NiSi2–Si interface

In this tutorial you will study a doped NiSi2-Si interface and its electronic transport properties. In particular you will:

  • create the device to calculate the transport properties of such interface;
  • learn how to add the proper doping to simulate a real device;
  • analyze the results in terms of electrostatic potentials, electron density and density of states, by using the tools included in Virtual NanoLab.


Create the NiSi2/Si device

  1. Create a new empty project and open the Builder (icon builder_icon).

  2. The first thing you have to do is to create a device configuration starting from the LDA-optimized NiSi2-Si bulk configuration of the interface. The latter can be downloaded here:


    You can learn how to create an interface from the tutorials Building a Si-Si3N4 Interface, Graphene–Nickel interface and Building an interface between Ag(100) and Au(111).

  3. Use Add ‣ From Files to add the newly downloaded interface structure to the Stash.

  4. Go to Device Tools ‣ Device From Bulk to create the device configuration from the bulk configuration.

  5. Do not modify the electrode lengths but increase the size of the central region on the left and right side by 100% compared to the size of left and right electrodes, respectively.


The screening region

What should be your doping concentration? In principle, you can use the experimental one. However, you need to be very careful about another quantity: the width of the depletion layer, usually denoted as \(W_D\), which is related to the screening length of the semiconductor.

The width of the depletion layer depends on:

  • the dielectric constant of the semiconductor;
  • the doping concentration (number of carriers);
  • the potential barrier at the interface;
  • the applied voltage.

The plot below shows typical values of \(W_D\) for a metal-semiconductor junction (as reported in [bKP05] pag. 119) as a function of the doping concentration \(N\).


For the purpose of your simulations you need to ensure that the silicon part in the central region is larger than the width of depletion layer. Throughout this tutorial you will use doping concentrations ranging from 1019 cm-3 to 1020 cm-3. This means that you will need a silicon region of about 30 Å to 100 Å wide. A good way to check if your system is large enough is to plot the Electrostatic Difference Potential along the device (see below).


The screening length of a metal is much smaller that that of a semiconductor, only few atomic layers. Therefore, you can keep the NiSi2 side much shorter than the Si side to save computational time.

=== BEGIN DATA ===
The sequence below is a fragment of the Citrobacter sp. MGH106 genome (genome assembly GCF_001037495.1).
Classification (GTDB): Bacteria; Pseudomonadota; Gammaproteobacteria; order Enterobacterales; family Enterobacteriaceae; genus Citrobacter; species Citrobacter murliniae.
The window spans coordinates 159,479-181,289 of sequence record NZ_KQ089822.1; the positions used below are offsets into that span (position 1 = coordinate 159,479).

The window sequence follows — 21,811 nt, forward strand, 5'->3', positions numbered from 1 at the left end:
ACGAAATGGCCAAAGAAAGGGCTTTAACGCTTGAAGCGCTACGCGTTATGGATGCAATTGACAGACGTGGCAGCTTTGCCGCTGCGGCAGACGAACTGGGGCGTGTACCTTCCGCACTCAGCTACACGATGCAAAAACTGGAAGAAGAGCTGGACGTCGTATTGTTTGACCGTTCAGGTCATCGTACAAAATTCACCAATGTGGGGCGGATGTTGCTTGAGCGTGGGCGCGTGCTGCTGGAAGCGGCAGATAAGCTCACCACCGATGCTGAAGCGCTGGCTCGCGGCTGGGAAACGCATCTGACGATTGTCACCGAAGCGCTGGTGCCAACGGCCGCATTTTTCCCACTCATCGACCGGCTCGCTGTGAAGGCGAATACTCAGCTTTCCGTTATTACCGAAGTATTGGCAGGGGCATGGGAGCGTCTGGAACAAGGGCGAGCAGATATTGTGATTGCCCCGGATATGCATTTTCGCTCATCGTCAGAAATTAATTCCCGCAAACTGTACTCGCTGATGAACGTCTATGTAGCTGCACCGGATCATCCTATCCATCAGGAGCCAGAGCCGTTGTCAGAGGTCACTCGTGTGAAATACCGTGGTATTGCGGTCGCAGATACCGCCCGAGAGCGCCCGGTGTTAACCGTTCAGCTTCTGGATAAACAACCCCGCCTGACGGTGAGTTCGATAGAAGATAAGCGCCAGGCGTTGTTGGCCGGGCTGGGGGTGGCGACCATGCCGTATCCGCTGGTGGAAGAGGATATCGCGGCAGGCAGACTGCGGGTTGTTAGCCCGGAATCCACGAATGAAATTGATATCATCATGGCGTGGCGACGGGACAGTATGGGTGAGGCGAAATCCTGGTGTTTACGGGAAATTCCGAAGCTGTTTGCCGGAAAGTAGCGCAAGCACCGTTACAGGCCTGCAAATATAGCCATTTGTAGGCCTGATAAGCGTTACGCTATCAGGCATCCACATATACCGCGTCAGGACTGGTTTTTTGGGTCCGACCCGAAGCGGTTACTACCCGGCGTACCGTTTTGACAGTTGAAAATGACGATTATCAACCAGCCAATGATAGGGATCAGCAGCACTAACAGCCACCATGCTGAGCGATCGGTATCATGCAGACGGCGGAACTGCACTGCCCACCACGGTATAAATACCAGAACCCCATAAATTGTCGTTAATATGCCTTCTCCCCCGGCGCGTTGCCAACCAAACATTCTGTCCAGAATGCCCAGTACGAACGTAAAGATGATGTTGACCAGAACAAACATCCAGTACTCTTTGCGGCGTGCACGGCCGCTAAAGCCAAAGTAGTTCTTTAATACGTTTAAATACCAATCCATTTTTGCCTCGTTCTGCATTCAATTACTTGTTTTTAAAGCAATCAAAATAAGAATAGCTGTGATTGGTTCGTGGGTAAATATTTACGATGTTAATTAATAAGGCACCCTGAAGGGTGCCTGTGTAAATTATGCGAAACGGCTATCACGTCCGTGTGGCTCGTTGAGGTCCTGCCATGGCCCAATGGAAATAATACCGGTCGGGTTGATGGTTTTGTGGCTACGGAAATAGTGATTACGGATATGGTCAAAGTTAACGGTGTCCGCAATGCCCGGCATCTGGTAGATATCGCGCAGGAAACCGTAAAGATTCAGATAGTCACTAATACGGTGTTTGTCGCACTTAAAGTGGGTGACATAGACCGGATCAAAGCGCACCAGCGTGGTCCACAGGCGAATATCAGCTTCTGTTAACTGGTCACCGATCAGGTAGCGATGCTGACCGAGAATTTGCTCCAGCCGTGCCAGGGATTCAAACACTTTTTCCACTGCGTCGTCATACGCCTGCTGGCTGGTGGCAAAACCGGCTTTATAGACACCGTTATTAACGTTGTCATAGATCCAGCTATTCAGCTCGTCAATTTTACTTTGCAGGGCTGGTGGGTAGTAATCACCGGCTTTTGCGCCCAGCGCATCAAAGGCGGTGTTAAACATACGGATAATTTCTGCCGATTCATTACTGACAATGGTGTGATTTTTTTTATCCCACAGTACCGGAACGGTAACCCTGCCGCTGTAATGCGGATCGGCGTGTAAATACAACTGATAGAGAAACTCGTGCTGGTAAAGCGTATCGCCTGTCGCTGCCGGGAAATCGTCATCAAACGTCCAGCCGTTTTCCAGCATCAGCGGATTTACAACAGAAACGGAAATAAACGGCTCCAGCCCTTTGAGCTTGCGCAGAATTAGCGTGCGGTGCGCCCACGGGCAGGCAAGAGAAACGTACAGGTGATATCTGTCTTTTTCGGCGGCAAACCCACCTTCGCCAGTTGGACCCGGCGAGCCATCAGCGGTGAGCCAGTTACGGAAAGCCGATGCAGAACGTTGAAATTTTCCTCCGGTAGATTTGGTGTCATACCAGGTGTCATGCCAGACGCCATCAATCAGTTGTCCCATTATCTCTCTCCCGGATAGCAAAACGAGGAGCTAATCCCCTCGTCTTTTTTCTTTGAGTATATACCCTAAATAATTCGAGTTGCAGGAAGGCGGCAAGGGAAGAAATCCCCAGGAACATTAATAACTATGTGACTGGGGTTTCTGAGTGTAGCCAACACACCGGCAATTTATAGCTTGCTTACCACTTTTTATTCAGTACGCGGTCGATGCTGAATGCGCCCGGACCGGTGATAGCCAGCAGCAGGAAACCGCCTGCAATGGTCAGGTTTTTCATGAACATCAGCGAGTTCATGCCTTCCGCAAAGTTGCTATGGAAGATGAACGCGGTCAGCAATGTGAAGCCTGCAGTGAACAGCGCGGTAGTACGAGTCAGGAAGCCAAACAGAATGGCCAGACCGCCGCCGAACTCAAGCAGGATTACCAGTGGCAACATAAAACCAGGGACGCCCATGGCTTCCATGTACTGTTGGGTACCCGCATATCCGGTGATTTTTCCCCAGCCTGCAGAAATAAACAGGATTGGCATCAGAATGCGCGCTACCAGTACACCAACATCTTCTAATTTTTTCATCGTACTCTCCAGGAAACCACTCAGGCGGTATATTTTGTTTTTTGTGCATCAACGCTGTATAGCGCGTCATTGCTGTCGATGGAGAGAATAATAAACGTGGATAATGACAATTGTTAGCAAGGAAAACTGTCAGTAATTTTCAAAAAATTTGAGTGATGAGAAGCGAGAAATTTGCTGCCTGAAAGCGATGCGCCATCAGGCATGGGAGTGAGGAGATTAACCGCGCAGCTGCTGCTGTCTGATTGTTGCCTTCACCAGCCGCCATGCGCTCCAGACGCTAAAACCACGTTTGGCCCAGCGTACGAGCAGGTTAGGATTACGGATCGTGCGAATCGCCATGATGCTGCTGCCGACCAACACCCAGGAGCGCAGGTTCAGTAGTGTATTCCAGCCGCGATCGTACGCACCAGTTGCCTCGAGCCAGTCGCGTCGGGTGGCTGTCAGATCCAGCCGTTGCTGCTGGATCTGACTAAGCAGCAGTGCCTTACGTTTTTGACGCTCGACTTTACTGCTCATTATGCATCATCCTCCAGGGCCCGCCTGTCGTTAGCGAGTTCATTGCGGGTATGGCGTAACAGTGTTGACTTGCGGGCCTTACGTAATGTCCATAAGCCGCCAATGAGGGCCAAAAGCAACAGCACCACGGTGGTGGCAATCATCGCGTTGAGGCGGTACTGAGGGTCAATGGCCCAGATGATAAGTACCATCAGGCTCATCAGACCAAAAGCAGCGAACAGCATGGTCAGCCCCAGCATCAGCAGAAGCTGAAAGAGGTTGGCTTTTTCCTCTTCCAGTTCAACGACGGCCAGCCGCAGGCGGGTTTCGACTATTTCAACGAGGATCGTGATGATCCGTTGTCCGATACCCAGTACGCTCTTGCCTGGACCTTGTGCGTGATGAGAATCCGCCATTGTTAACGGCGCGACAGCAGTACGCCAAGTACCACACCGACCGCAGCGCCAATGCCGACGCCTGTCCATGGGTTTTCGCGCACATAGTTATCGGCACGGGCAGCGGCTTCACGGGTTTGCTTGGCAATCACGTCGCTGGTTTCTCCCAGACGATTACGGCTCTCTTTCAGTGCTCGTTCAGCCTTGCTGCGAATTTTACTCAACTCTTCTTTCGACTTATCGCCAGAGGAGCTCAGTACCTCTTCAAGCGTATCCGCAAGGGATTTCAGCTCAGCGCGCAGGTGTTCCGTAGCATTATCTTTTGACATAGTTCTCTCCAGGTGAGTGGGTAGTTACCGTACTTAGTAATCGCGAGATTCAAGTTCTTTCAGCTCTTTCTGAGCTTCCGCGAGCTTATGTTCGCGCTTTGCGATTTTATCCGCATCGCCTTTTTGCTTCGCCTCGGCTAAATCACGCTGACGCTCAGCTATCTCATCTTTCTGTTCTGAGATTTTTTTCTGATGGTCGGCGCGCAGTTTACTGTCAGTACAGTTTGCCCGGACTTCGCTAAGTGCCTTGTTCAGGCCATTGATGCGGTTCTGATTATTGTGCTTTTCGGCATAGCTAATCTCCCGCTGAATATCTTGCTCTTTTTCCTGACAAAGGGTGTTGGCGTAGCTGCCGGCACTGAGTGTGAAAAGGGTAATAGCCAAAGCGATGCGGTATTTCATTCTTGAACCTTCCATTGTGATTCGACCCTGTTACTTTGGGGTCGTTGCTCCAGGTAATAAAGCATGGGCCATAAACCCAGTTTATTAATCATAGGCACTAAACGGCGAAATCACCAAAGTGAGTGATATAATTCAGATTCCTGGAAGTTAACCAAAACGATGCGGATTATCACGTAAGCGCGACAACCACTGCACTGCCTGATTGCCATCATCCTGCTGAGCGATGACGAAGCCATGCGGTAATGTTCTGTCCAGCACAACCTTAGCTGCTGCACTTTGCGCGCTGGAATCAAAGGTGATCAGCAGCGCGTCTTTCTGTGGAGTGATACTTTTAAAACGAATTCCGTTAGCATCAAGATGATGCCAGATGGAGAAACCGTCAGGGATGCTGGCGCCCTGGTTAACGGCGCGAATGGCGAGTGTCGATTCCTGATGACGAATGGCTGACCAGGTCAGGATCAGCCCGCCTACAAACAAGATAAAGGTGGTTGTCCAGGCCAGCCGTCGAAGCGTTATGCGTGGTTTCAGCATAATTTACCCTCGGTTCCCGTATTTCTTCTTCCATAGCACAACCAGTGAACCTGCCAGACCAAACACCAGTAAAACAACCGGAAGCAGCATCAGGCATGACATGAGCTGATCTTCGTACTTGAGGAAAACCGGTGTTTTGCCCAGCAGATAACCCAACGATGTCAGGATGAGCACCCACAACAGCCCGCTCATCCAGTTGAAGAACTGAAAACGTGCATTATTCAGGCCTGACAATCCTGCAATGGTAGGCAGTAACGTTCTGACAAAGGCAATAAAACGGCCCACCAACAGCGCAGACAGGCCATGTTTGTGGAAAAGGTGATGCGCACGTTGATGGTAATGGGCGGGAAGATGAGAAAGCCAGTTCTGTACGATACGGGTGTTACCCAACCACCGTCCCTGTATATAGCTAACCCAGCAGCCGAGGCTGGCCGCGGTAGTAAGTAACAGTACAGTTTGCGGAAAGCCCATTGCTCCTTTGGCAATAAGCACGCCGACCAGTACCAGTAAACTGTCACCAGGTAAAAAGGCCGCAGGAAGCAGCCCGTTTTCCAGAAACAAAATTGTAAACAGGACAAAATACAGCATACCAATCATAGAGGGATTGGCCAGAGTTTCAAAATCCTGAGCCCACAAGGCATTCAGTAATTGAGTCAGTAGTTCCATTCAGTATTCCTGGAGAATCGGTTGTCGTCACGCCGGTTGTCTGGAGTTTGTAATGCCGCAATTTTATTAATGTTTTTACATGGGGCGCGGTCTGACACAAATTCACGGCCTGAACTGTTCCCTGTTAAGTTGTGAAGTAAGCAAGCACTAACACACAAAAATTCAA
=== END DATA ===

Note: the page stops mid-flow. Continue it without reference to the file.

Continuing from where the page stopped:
In this tutorial you will use a highly doped device. The electronic transport properties of this device are significantly different from those a device with a much lower doping concentration, e.g. 1017 cm-3 or 1018 cm-3. As you just learned, if you want to simulate a device with a lower doping concentration, you will also need a much longer device.

Increase the length of the central region

  1. Select again the device structure from the Stash.

  2. Click on Device Tools ‣ Central Region size and increase the dimension of right side (silicon) by 100% compared to the electrode length.


  3. Send the structure to the Script Generator using the sendto_icon button to calculate some interesting properties of the undoped device.

Set-up the calculation for the undoped device

Once you have sent the structure to the Script Generator, you are ready to set-up the calculation. Add the following blocks to the script by double-clicking them:

  1. calculator_icon New Calculator. Double-click on it to modify the following parameters:

    • change the exchange correlation parameter to MGGA.
    • k-point sampling: 5x5x100 k-point sampling.
    • SingleZetaPolarized” basis set for both Si and Ni atoms.
    • You need to set manually the MGGA c parameter in the Editor. Locate the exchange-correlation block in your python script and modify it as follows:
    exchange_correlation = MGGA.TB09LDA(c=1.09368541059162)


    We have obtained the c parameter self-consistently from a single-point calculation performed using the MGGA functional on the LDA-optimized structure of bulk silicon. If needed, you can obtain more details about how to obtain the c parameter or how to fit it from the tutorial MGGA. We have also compared the band structure of silicon at LDA and MGGA level of theory:

    Figure 1: Band structure of bulk silicon computed using LDA (left) and MGGA (right).